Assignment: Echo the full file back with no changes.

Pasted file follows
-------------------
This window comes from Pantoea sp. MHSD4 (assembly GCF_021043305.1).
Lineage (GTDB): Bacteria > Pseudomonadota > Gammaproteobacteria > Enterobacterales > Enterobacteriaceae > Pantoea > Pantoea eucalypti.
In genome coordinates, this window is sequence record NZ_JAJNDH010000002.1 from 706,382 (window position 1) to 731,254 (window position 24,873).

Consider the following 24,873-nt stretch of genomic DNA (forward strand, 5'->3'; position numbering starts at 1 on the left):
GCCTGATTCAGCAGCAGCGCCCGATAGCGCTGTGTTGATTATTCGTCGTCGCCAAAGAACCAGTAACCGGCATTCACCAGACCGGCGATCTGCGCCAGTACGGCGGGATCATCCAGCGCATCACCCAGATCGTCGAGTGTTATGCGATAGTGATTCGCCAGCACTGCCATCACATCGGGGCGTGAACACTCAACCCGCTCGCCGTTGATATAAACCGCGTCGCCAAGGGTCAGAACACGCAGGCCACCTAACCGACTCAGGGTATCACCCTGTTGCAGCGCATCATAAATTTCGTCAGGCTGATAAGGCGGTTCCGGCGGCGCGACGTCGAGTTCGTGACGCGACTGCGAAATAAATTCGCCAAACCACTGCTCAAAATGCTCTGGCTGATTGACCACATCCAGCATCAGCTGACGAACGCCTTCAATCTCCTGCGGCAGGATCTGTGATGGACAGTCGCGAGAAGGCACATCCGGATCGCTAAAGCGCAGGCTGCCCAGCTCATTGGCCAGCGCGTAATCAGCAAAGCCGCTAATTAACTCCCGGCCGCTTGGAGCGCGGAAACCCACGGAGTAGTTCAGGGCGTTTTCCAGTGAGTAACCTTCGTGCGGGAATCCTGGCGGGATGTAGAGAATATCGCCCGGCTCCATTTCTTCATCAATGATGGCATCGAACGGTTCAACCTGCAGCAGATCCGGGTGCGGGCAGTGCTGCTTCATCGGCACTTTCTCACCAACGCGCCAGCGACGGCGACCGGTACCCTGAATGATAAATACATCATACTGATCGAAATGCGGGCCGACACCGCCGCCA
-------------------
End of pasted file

This window comes from Pantoea sp. MHSD4 (assembly GCF_021043305.1).
Lineage (GTDB): Bacteria > Pseudomonadota > Gammaproteobacteria > Enterobacterales > Enterobacteriaceae > Pantoea > Pantoea eucalypti.
In genome coordinates, this window is sequence record NZ_JAJNDH010000002.1 from 706,382 (window position 1) to 731,254 (window position 24,873).

Consider the following 24,873-nt stretch of genomic DNA (forward strand, 5'->3'; position numbering starts at 1 on the left):
GCCTGATTCAGCAGCAGCGCCCGATAGCGCTGTGTTGATTATTCGTCGTCGCCAAAGAACCAGTAACCGGCATTCACCAGACCGGCGATCTGCGCCAGTACGGCGGGATCATCCAGCGCATCACCCAGATCGTCGAGTGTTATGCGATAGTGATTCGCCAGCACTGCCATCACATCGGGGCGTGAACACTCAACCCGCTCGCCGTTGATATAAACCGCGTCGCCAAGGGTCAGAACACGCAGGCCACCTAACCGACTCAGGGTATCACCCTGTTGCAGCGCATCATAAATTTCGTCAGGCTGATAAGGCGGTTCCGGCGGCGCGACGTCGAGTTCGTGACGCGACTGCGAAATAAATTCGCCAAACCACTGCTCAAAATGCTCTGGCTGATTGACCACATCCAGCATCAGCTGACGAACGCCTTCAATCTCCTGCGGCAGGATCTGTGATGGACAGTCGCGAGAAGGCACATCCGGATCGCTAAAGCGCAGGCTGCCCAGCTCATTGGCCAGCGCGTAATCAGCAAAGCCGCTAATTAACTCCCGGCCGCTTGGAGCGCGGAAACCCACGGAGTAGTTCAGGGCGTTTTCCAGTGAGTAACCTTCGTGCGGGAATCCTGGCGGGATGTAGAGAATATCGCCCGGCTCCATTTCTTCATCAATGATGGCATCGAACGGTTCAACCTGCAGCAGATCCGGGTGCGGGCAGTGCTGCTTCATCGGCACTTTCTCACCAACGCGCCAGCGACGGCGACCGGTACCCTGAATGATAAATACATCATACTGATCGAAATGCGGGCCGACACCGCCGCCA